I came to an design that has same structure to this one(US7717717 B1). That patent claimed the inner thin plastic piece with conductive traces. My design also has same structure with the inner plastic piece, but the traces on it are designed differently and my design has additional ICs for faster speed. Can I apply for patent without infringement?
First off, infringement refers to use of an earlier patent by a later product. So no infringement occurs through your applying for a patent or even getting the patent.
Secondly, your product might infringe an earlier patent regardless of whether you have a patent or not. This can happen when your patent claim is a subset of an earlier patent claim - that is, earlier claim included elements A and B, and your patent claims A+B+C - presumably an improvement! In this case, any product (even yours!) having all elements A, B, C will infringe both patents.
Now as to your question, for your patent application you will want to find some feature T2 (hopefully your differently designed traces) that are not disclosed anywhere in the earlier patent - not in the claims, not in the written description - and put this feature T2 in your claims. Be aware that there could be some other design for the traces - let's call it T3 - that would also work - in which case a new competitor could easily design a product with T3 that would not infringe a claim written just for T2. Then it gets to a question whether you can assert that the product using T3 is equivalent to your invention - if it gets to court that could go either way. Anyway, in your patent application try to cover as much ground as you can without overlapping the other patent.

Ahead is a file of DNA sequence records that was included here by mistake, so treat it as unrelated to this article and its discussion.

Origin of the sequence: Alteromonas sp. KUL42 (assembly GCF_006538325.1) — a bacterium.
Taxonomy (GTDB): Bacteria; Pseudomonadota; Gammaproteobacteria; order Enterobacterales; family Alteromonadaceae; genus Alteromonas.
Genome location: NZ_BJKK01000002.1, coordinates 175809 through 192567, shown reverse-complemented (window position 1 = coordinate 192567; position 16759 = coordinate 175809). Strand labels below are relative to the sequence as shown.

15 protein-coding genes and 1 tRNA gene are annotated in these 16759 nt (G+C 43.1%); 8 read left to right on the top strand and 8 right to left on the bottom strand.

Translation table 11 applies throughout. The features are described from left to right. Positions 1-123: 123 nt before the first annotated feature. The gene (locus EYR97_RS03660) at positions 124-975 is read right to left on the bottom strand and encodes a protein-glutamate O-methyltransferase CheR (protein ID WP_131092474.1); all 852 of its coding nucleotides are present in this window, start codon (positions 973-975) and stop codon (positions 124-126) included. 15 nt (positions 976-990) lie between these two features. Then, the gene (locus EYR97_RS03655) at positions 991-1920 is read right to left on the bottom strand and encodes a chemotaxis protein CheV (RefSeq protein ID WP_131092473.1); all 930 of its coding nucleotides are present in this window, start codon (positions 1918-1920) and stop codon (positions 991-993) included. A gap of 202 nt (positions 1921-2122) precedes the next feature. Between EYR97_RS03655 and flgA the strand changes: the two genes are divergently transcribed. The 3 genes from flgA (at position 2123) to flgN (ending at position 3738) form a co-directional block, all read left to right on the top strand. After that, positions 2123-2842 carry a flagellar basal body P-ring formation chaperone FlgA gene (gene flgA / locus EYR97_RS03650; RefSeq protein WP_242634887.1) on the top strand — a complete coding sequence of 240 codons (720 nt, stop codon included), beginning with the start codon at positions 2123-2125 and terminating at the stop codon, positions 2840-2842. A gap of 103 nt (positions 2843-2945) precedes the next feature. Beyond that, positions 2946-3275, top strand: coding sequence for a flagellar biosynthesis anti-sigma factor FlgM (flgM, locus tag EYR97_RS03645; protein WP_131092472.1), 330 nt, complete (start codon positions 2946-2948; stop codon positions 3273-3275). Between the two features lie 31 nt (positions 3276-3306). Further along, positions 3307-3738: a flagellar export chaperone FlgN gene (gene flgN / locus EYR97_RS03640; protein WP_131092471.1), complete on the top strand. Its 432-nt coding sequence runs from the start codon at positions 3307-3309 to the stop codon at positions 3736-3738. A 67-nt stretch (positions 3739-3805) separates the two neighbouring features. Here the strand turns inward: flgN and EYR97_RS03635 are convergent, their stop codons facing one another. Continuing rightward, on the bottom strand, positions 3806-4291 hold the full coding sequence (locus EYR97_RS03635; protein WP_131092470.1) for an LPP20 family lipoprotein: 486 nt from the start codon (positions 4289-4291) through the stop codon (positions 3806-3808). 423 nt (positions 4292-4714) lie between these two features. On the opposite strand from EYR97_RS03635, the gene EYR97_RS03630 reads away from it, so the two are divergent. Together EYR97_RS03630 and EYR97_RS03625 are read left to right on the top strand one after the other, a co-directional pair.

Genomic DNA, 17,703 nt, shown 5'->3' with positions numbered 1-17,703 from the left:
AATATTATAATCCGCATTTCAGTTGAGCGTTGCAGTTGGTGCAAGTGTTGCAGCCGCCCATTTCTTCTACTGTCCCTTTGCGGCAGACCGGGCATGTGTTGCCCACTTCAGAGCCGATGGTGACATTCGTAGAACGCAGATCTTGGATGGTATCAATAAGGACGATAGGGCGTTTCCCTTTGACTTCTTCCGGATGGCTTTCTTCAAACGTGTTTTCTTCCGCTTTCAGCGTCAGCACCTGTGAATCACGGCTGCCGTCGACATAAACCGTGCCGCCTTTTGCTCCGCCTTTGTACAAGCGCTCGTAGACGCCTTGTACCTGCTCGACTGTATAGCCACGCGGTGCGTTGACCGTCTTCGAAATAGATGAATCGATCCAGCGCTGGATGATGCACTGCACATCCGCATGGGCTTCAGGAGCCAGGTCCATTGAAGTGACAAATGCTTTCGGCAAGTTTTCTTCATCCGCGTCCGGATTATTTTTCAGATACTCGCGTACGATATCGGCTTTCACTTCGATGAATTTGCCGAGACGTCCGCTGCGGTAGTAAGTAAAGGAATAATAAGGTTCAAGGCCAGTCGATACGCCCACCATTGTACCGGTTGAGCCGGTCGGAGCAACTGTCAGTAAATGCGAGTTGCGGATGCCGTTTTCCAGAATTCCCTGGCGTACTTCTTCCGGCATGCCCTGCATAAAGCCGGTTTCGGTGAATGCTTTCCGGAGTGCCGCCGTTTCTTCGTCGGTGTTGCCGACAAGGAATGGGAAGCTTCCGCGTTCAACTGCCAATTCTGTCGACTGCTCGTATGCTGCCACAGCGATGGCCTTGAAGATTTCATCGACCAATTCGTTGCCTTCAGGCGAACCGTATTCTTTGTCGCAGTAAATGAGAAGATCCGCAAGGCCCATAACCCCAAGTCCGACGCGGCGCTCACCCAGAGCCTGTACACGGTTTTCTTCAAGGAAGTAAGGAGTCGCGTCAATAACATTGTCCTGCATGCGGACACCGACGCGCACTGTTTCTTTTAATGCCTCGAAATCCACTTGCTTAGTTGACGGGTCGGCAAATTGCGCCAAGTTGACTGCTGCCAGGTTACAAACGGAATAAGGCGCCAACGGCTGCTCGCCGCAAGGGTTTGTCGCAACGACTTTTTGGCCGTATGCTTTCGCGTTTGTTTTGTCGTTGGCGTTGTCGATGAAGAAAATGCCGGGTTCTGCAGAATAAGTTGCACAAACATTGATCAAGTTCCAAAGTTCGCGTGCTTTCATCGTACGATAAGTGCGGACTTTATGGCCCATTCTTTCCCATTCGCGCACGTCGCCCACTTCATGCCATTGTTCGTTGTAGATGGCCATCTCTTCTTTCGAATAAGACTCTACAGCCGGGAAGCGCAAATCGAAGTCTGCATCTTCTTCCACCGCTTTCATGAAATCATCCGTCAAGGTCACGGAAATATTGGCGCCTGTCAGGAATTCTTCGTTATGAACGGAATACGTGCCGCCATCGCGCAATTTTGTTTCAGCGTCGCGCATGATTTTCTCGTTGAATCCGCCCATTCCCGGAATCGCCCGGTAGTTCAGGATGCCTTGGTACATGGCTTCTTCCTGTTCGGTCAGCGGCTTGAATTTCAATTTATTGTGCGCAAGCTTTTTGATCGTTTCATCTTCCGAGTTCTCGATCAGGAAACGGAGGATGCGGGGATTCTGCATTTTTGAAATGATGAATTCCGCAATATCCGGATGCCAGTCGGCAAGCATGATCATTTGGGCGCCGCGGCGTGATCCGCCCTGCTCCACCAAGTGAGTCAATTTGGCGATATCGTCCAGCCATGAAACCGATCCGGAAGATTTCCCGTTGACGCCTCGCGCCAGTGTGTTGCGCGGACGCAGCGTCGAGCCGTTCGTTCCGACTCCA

Finally, keep in mind that even if your claims with T2 are different from anything disclosed in the earlier patent, the PTO may still reject your applications because (a) it would be an obvious modification, or (b) your T2 traces are used in some other prior art and would be obvious to try. For this, try to add more features and description in your application, so you can have a fallback position to narrow your claims to something the PTO will agree to allow. Keep in mind that the narrower the claim, the less valuable it is. Also, the broader the claim, the easier it is to be invalidated by prior art.
Probably a longer reply than you need or want. Hope it helps. Good luck!